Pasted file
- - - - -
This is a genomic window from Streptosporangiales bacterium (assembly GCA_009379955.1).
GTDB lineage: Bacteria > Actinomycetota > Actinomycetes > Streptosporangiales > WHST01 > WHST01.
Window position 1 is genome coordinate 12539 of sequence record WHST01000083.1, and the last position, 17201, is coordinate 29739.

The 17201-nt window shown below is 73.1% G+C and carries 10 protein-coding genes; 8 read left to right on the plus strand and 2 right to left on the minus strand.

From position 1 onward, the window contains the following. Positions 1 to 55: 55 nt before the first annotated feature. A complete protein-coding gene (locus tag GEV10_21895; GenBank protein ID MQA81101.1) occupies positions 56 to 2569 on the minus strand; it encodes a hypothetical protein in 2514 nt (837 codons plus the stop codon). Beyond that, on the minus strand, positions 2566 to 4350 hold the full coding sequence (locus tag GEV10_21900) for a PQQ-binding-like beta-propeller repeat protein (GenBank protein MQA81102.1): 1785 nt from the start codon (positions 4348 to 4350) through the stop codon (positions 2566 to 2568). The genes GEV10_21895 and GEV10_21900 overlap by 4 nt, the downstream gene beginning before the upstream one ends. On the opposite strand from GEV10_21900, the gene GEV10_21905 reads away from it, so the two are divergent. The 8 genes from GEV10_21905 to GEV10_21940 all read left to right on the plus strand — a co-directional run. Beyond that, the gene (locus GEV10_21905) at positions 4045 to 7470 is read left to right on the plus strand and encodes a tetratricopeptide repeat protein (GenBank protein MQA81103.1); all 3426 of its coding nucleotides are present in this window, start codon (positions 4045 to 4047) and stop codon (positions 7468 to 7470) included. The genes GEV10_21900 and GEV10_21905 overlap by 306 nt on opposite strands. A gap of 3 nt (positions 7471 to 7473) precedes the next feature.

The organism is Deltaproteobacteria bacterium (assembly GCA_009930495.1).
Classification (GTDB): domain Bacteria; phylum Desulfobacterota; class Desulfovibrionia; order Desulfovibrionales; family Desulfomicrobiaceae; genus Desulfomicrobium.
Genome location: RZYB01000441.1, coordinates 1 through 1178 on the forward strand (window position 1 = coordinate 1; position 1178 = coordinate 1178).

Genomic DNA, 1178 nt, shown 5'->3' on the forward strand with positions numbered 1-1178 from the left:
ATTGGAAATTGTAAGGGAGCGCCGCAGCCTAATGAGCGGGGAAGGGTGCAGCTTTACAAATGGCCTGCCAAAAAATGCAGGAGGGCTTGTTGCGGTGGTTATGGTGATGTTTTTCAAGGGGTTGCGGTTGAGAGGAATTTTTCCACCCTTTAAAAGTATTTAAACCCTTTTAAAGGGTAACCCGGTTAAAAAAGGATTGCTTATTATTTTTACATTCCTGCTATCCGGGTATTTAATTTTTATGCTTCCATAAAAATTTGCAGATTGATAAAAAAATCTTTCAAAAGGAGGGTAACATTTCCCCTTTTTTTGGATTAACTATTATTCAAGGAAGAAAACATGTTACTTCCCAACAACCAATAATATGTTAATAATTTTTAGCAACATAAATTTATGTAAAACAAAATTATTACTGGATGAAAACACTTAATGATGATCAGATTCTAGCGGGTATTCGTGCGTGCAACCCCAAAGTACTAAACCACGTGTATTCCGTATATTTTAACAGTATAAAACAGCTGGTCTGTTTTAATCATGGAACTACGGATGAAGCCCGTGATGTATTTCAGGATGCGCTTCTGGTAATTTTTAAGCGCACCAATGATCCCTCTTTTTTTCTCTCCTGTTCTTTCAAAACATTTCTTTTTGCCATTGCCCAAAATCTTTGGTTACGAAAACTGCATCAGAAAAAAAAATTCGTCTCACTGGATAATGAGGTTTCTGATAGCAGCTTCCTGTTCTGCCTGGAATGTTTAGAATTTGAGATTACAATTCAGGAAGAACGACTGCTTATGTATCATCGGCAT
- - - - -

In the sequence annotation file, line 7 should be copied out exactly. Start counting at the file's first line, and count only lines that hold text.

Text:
Classification (GTDB): domain Bacteria; phylum Desulfobacterota; class Desulfovibrionia; order Desulfovibrionales; family Desulfomicrobiaceae; genus Desulfomicrobium.